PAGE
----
Sourdough Fire consumes another 1,000 acres, cuts dam power to Seattle
The Sourdough Fire in the North Cascades grew more than 1,000 acres over the weekend.
The growing fire forced Seattle City Light to disconnect the Ross and Diablo dams from the power grid that serves customers in the Seattle area Saturday night. A third Skagit River power source 4 miles downstream, the 99-year-old Gorge Dam, continues to provide hydropower to Seattle.
The fire, started by lightning in the mountains above Diablo Dam on July 29, had previously led the utility to take Ross and Diablo dams offline for about a week each on Aug. 2.
Air temperatures at Diablo Dam hit 104 degrees Sunday afternoon and 100 degrees Monday afternoon. The National Weather Service issued an extreme heat warning and a “red flag warning” for extreme fire danger for the North and Central Cascades through Tuesday.
Seattle City Light officials say they’ve been acquiring power from other sources, including the utility’s own Boundary Dam in Washington’s northeast corner and buying power from other western power providers, to fill the gap, and customers shouldn’t notice anything different.
“There will be no impact in the city of Seattle whatsoever,” Seattle City Light spokesperson Jenn Strang said. “What we actually do is increase our market spending.”
“The grid has many generation sources in reserve, so it shouldn’t be a problem,” grid security consultant Ross Johnson said by email. “I would be very surprised if this fire had a material impact on Seattle’s power supply.”
The Sourdough Fire accelerated its growth as a wave of dry, hot air spread across the region over the weekend.
The North Cascades Highway has been closed since Thursday.
“Rocks continue to fall down, trees continue to fall down, so we’re not putting crews in there unless we absolutely have to for transport back and forth,” said Northwest Interagency Incident Management Team section chief Dean Lange.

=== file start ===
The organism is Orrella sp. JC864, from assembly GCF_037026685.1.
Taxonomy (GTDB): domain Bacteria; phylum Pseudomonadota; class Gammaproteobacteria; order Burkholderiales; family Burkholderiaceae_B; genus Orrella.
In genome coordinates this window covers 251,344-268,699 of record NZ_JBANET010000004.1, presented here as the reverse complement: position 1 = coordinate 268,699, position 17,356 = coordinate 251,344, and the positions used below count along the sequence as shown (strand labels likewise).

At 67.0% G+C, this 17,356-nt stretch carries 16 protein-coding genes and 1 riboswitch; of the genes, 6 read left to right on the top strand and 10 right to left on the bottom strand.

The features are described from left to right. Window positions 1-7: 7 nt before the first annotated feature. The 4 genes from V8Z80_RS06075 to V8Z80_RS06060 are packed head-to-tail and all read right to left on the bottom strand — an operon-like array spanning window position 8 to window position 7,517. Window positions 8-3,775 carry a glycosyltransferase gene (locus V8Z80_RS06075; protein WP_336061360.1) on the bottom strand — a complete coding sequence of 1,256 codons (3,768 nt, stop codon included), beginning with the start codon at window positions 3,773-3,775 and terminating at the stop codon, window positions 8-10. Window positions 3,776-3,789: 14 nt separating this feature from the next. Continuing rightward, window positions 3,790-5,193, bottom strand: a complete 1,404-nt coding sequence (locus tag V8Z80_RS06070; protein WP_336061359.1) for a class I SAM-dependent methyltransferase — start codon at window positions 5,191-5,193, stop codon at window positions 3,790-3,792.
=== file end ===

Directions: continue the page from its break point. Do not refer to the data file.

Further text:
Lange said the North Cascades Environmental Learning Center, Ross Dam Resort, and Seattle City Light transmission lines were in good shape, with vegetation cleared and water lines set up near vulnerable facilities.
Lange is one of more than 400 people assembled to fight the Sourdough Fire. Hundreds are living in tents in the Seattle City Light company town of Newhalem. Some crews have been camping at North Cascades National Park’s Colonial Creek Campground to avoid the rolling debris that has been landing on the stretch of Highway 20 between the firefighting zones and the Newhalem base camp.
Flames did briefly jump south of Highway 20 in one spot, but firefighters have kept them from spreading any farther south.
Helicopters have been dropping water in some areas to slow the flames’ advance. In other areas, a drone has been dropping incendiary devices known as “Dragon Eggs” to ignite vegetation between the edge of the wildfire and a control line established by firefighting crews. The controlled burns use up vegetative fuel so the burned-over area serves as a kind of fireproof barrier.
The U.S. Forest Service has incorporated drones as a safe way to both monitor and start fires from a distance in difficult terrain like the jagged North Cascades.
Dragon Eggs are brightly colored plastic spheres, smaller than a ping pong ball, that a helicopter or drone can scatter onto a forest from above. Thirty seconds after a type of alcohol is injected inside each plastic ball, a chemical reaction erupts, and the tiny ball burns like a flare for a minute or more.
The Sourdough Fire had burned nearly 3,000 acres as of Monday morning, and continued hot, dry air this week boosts its chances of spreading rapidly.
In the three months before lightning sparked the Sourdough Fire on July 29, Diablo Dam had half its normal rainfall, according to Washington state climatologist Nick Bond.
The Sourdough Fire is also the source of the haze that has spread to much of the Puget Sound region since Sunday. Late Monday afternoon, air quality just inland from Puget Sound, from Monroe to Bellevue to Puyallup, was moderate, while air closer to the shores of the sound remained good.
2:00 p.m., 8/15/2023: This story has been updated to include details on Dragon Eggs.